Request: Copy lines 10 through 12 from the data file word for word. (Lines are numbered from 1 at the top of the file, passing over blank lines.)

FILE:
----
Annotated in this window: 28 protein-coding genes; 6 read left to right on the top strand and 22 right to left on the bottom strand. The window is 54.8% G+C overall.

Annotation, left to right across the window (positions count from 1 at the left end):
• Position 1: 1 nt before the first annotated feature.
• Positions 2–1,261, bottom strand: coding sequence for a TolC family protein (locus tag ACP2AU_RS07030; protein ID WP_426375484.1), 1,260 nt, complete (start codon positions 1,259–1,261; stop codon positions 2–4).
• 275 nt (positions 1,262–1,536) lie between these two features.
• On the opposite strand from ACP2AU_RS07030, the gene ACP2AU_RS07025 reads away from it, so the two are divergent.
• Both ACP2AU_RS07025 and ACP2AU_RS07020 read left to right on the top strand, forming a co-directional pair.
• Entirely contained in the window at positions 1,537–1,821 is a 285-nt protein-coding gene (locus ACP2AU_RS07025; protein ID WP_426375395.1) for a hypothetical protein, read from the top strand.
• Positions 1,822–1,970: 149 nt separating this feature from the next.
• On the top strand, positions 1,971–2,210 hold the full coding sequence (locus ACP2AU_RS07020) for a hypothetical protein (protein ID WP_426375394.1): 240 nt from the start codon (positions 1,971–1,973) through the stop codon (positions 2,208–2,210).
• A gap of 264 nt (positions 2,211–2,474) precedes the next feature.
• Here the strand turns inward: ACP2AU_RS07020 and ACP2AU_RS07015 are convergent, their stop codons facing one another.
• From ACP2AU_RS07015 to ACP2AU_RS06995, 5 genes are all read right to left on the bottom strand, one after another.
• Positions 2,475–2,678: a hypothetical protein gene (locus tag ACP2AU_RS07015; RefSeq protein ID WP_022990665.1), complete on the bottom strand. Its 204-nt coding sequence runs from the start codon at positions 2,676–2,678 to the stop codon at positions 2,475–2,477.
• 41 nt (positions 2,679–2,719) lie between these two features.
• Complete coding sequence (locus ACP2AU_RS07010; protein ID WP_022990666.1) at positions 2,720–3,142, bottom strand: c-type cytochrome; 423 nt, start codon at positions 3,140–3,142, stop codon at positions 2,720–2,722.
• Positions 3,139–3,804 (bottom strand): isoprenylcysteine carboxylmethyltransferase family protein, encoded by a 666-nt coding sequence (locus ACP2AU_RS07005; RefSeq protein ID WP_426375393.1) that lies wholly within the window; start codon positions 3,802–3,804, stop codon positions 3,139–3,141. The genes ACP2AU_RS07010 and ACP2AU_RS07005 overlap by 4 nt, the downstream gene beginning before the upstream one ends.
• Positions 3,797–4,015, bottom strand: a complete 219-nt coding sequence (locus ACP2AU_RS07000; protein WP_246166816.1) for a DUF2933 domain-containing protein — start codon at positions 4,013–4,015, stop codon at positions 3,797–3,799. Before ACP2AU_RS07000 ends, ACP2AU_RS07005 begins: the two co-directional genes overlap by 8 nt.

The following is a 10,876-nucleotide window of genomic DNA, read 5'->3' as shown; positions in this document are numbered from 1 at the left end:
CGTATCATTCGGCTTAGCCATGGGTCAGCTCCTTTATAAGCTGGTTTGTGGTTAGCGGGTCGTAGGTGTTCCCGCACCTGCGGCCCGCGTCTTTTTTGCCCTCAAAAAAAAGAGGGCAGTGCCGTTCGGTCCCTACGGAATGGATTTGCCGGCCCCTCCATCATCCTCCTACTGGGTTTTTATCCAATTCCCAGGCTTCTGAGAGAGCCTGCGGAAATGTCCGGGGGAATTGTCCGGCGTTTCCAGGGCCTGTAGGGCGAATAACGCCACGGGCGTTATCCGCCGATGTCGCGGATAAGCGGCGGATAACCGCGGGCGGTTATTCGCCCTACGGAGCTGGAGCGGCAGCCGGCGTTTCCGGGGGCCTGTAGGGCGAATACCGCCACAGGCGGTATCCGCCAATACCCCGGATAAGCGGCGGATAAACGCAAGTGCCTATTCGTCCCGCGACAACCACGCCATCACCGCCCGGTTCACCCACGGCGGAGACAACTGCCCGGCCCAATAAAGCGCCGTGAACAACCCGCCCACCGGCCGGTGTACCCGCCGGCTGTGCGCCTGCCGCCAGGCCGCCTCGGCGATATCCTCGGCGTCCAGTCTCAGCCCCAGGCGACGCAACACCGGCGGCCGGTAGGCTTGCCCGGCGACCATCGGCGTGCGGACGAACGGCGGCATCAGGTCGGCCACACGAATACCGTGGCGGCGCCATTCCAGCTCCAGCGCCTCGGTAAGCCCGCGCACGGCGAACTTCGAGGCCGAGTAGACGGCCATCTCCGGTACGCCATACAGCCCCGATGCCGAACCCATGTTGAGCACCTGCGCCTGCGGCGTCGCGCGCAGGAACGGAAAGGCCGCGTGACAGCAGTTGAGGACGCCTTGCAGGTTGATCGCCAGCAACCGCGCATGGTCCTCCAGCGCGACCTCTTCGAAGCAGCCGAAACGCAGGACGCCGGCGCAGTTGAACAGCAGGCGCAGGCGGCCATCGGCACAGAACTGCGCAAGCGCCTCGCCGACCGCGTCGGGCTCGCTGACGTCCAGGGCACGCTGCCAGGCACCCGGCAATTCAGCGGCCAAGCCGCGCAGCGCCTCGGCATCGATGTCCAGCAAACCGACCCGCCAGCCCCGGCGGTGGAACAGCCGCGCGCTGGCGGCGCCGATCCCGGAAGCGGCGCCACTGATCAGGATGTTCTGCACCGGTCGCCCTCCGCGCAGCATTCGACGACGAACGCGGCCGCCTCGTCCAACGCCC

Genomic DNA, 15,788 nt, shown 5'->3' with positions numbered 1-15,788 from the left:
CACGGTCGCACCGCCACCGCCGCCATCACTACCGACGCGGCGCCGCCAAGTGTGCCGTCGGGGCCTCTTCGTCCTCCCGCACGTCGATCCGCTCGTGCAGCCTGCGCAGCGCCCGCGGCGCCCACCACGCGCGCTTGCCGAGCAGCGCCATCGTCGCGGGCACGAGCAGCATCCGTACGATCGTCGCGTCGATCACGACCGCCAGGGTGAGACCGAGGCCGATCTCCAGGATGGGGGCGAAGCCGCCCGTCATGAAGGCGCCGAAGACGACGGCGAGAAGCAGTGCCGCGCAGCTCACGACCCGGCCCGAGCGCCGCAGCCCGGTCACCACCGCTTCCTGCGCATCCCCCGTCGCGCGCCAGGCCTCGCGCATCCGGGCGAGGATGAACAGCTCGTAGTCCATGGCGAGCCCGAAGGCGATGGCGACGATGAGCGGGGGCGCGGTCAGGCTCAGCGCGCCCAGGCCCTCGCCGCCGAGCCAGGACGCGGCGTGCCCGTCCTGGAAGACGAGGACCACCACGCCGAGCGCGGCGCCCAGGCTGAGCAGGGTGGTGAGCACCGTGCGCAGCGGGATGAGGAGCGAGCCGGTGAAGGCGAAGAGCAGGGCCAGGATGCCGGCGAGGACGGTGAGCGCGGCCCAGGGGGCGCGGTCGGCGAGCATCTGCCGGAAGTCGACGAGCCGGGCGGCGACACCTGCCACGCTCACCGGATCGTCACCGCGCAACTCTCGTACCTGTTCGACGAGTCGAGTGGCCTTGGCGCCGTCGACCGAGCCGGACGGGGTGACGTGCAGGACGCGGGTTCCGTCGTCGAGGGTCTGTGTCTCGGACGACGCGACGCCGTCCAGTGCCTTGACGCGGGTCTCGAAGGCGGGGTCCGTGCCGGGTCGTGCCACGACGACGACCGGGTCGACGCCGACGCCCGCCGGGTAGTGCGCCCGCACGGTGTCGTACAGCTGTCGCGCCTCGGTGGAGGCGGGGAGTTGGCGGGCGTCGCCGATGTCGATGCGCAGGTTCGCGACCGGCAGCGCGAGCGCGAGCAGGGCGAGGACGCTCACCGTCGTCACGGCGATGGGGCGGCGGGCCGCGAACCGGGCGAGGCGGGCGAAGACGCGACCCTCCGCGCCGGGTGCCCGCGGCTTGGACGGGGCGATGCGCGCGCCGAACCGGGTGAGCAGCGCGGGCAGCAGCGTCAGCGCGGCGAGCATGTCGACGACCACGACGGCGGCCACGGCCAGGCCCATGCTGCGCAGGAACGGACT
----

• On the top strand, positions 1,971–2,210 hold the full coding sequence (locus ACP2AU_RS07020) for a hypothetical protein (protein ID WP_426375394.1): 240 nt from the start codon (positions 1,971–1,973) through the stop codon (positions 2,208–2,210).
• A gap of 264 nt (positions 2,211–2,474) precedes the next feature.
• Here the strand turns inward: ACP2AU_RS07020 and ACP2AU_RS07015 are convergent, their stop codons facing one another.